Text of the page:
Yesterday in my population health class we discussed how health is different (and dealt with differently) in populations than it is in individuals. These are two distinctions I found particularly interesting.

Diet and genes on total cholesterolThe above table shows how genetic makeup may be more important in determining a health outcome for an individual (an individual’s options are seen by reading the table horizontally), but that societal trends are more important in determining the same outcome in a population (a population’s outcomes are seen by reading the table vertically).

Another interesting distinction is the best way to deal with a given outcome. An individual works to prevent developing disease outcomes that s/he is at high risk for, whereas a population focuses on reducing the risk for people at medium risk, as this is where the bulk of the incident cases of the disease will occur.

Semenza JC. Strategies to intervene on social determinants of infectious diseases. Euro Surveill. 2010;15(27):pii=19611.

A strategy that targets individuals at high risk of developing a disease will see far less benefit overall than if a total population-based approach is implemented (compare change in means in graph D versus graph B). It’s the prevention paradox at work: more improvement overall is achieved by creating smaller benefits in more people than in huge benefits in the people who need it the most/who would experience the greatest relative benefit.

Imperfect data

The art of epidemiologic reasoning is to draw sensible conclusions from imperfect data.”

George W. Comstock

American Journal of Epidemiology 1990

Notes on Bayesian adaptive design, aka the future

Notes from a biostats seminar today by Kristine Broglio, M.S., statistical scientists at Berry Consultants. I was expecting another biostatistics talk where I would follow 10% and glaze over aggressive looking letter salads of the Greek alphabet the rest of the time. Instead, I heard about THE FUTURE. This is how controlled randomized trials will look like in the future, I am sure. It’s too spectacular not to.

fixed design is based on the math we were good at doing 200 years ago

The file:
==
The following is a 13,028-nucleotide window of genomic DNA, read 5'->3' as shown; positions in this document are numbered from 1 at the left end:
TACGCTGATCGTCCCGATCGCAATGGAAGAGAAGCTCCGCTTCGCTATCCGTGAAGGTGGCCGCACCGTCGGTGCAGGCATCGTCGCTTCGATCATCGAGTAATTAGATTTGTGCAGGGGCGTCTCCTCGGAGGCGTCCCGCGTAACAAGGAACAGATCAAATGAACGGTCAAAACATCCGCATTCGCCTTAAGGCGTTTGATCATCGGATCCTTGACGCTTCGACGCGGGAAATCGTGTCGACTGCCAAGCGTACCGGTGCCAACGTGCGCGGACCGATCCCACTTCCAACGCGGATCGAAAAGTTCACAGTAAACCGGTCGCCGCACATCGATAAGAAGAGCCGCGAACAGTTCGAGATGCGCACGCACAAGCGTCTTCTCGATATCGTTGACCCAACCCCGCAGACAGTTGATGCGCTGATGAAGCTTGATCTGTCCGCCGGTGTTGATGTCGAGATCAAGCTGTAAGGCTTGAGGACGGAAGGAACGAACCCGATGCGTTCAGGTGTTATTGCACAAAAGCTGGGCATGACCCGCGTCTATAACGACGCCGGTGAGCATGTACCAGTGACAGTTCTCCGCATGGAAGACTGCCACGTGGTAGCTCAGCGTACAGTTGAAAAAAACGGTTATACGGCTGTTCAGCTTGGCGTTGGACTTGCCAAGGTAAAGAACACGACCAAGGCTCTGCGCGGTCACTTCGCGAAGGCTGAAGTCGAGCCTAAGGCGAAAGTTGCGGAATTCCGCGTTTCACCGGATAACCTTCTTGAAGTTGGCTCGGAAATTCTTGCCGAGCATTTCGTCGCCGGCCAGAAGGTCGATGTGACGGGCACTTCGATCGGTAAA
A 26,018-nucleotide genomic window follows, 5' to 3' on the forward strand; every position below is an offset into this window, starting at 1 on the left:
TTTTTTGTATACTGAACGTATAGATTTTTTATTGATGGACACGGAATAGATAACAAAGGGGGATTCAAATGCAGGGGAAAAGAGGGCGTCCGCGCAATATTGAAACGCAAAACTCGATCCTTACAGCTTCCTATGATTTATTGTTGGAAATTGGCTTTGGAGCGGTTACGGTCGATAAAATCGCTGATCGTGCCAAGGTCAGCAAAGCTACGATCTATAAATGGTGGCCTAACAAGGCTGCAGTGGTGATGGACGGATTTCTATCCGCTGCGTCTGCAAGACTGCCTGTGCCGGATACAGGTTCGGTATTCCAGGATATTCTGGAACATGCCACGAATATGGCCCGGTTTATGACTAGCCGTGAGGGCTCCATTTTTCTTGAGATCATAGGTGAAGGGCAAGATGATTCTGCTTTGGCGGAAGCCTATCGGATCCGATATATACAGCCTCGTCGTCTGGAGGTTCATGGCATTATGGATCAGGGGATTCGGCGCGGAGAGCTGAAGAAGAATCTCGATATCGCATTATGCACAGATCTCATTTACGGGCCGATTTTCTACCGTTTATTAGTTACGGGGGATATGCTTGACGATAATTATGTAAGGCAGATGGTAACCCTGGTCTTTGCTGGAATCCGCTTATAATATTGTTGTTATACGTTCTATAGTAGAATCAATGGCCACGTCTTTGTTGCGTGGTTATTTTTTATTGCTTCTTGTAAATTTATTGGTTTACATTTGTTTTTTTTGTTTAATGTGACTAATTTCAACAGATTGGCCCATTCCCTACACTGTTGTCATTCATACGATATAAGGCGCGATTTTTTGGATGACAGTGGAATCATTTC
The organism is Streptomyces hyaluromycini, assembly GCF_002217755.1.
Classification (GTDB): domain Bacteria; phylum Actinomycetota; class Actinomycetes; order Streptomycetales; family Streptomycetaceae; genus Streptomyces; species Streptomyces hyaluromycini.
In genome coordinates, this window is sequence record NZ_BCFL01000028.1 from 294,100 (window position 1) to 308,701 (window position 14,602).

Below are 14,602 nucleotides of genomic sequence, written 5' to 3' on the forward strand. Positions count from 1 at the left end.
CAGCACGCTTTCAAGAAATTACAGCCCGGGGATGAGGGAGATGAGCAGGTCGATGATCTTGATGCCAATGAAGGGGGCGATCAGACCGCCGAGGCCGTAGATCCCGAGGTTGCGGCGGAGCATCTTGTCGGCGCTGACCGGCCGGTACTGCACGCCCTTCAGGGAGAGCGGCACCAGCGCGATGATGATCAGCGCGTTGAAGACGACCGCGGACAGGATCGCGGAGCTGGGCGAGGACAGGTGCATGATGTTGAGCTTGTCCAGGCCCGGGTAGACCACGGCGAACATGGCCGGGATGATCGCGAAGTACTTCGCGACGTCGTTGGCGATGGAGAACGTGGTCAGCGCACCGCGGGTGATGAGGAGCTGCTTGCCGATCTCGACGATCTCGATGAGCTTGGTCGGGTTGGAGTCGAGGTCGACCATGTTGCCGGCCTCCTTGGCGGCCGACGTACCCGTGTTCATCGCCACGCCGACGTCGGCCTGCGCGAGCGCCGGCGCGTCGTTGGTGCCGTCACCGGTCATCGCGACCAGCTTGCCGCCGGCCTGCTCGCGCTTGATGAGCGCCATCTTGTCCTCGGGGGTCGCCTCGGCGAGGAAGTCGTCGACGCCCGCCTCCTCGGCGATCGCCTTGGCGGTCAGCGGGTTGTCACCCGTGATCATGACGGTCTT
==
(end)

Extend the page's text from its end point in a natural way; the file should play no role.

– adaptive randomization (randomize to different groups)
– statistical modeling

can chase random highs by randomizing more patients to it, which will smooth random deviations, so can treat more patients in the best arm

Roger Perlmutter (Merck executive): we do 21st century biology in our laboratories and then do clinical trials that Hippocrates would have been comfortable with

would you rather be the last person enrolled in a trial or the first person to receive treatment?
Bayesian adaptive design shortens the gap between the two options.
would you rather be the first person enrolled in a trial or the last person in enrolled in the same trial?
clearly the latter.

are able to determine which arm of treatment is most likely to come out as the winner during interim analyses.
can stop more trials earlier because trial is more efficient

bayesian is a natural way to think about adaption. bayesian comparative design is how drs think anyway, but not limited to it. but frequentist can also use this design.

clinicians loved it, patients loved it, commercial statisticians loved it. only academic statisticians were not sure about it.

uses almost no priors, or really non-informative ones

Le monde est grand, je suis toute petite

I like epi because it makes you realize how small we are. What happens to us individually is on a tiny scale; events that we take so personally are best understood as waves of larger trends, and we’re never alone in them. When something is common we’re united in the commonality of it, but even when an occurrence is rare (an obscure cancer, a little-known disease), the persons experiencing it are experiencing it in the same marginal way (being the only one around who has it is how everyone who has it feels). In either case, we share that experience of it.

Makes me think also of how people in cities feel: everyone feels lonely and alienated from others, all crowded in the same densely-populated area.